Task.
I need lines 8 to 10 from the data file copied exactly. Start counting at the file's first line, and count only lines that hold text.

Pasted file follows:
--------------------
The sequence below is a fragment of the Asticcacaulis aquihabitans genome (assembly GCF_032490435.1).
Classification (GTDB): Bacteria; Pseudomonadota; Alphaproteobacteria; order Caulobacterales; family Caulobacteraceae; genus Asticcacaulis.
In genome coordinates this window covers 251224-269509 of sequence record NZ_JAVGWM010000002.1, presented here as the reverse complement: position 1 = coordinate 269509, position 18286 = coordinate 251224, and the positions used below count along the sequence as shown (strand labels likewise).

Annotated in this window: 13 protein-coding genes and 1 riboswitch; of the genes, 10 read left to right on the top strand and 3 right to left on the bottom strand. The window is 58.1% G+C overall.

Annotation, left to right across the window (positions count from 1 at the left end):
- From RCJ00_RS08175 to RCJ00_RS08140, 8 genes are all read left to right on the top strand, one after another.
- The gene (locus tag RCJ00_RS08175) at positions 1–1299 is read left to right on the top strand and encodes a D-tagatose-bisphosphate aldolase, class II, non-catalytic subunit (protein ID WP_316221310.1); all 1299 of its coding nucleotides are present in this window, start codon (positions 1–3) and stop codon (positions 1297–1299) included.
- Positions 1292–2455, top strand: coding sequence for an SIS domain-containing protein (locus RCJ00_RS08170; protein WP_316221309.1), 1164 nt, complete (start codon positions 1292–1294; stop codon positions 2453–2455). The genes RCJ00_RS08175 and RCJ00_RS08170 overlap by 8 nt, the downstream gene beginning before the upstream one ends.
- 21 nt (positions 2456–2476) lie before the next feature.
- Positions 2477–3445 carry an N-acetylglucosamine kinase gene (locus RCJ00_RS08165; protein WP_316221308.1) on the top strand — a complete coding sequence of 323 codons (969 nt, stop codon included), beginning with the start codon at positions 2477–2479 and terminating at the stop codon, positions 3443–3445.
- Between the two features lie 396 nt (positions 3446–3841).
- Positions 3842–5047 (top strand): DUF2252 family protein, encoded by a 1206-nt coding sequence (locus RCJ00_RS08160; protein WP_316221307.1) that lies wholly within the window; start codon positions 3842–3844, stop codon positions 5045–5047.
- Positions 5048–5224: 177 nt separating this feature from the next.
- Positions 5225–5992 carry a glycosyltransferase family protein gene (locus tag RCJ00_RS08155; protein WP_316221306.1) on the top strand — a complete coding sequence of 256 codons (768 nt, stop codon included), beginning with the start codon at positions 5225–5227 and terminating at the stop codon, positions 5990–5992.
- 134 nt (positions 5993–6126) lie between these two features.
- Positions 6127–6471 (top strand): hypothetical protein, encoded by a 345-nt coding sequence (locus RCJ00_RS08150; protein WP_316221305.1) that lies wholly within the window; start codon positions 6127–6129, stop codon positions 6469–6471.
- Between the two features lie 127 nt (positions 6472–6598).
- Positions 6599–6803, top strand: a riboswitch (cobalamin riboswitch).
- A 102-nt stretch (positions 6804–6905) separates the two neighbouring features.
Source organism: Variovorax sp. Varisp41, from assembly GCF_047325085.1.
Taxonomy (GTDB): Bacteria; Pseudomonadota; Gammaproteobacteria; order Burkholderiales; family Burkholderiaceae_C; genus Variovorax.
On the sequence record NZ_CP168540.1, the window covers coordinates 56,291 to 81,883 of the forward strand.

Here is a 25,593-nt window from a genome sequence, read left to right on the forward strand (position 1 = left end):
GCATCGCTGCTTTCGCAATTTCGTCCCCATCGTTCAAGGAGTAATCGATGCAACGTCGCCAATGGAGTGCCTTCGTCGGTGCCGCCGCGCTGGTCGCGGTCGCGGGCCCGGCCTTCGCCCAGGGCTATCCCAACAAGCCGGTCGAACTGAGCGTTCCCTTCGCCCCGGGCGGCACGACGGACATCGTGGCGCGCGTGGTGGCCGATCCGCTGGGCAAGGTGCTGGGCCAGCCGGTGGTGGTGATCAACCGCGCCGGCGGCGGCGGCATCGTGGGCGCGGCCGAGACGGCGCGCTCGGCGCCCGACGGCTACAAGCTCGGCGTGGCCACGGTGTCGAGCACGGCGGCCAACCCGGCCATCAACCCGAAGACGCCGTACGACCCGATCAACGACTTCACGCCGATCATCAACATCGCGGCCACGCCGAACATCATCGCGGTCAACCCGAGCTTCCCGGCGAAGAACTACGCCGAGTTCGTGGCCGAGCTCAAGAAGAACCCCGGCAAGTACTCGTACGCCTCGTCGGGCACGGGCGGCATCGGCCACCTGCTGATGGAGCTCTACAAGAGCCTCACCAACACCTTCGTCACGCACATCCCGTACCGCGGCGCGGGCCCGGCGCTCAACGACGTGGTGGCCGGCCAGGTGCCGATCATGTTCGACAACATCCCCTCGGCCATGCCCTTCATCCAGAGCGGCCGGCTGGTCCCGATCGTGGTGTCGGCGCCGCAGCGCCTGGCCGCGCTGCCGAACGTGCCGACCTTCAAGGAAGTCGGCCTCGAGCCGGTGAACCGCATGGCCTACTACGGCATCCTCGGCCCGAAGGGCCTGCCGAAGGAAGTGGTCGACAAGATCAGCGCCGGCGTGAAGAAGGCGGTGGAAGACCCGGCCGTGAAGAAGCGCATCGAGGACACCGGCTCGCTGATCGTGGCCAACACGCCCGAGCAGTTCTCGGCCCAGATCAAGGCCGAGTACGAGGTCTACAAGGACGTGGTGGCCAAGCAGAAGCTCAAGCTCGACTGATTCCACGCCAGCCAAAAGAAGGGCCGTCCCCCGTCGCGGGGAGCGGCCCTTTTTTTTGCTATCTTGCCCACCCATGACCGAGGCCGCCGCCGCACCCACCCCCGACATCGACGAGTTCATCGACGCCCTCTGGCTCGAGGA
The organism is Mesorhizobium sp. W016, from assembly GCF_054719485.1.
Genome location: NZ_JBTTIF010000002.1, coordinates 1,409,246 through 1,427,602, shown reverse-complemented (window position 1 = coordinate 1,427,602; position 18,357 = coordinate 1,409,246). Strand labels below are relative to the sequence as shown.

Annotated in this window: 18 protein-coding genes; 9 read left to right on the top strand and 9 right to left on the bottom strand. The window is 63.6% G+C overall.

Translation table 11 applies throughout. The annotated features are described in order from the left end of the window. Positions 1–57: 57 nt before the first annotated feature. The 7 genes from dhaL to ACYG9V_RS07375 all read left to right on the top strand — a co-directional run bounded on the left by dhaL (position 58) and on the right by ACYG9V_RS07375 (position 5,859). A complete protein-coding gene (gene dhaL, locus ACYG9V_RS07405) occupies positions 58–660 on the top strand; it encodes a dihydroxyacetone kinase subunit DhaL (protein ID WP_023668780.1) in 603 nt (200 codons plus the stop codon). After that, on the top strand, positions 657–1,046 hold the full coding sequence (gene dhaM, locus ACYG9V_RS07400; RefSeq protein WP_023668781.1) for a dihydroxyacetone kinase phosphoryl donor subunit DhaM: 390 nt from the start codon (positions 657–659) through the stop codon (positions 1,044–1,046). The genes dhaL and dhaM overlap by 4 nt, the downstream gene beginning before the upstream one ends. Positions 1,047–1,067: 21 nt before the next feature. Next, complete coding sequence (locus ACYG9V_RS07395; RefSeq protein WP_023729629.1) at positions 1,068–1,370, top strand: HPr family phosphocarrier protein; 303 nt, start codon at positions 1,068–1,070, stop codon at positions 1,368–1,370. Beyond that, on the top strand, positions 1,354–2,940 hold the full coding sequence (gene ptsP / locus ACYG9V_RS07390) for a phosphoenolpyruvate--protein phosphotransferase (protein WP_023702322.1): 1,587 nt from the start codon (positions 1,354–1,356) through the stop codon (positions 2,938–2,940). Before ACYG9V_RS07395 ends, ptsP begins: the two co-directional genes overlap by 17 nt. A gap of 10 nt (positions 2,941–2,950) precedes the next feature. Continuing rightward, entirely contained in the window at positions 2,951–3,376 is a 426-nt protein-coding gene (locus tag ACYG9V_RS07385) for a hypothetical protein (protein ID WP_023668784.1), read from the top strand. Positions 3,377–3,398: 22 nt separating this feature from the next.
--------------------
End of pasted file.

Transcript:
- Positions 1292–2455, top strand: coding sequence for an SIS domain-containing protein (locus RCJ00_RS08170; protein WP_316221309.1), 1164 nt, complete (start codon positions 1292–1294; stop codon positions 2453–2455). The genes RCJ00_RS08175 and RCJ00_RS08170 overlap by 8 nt, the downstream gene beginning before the upstream one ends.
- 21 nt (positions 2456–2476) lie before the next feature.
- Positions 2477–3445 carry an N-acetylglucosamine kinase gene (locus RCJ00_RS08165; protein WP_316221308.1) on the top strand — a complete coding sequence of 323 codons (969 nt, stop codon included), beginning with the start codon at positions 2477–2479 and terminating at the stop codon, positions 3443–3445.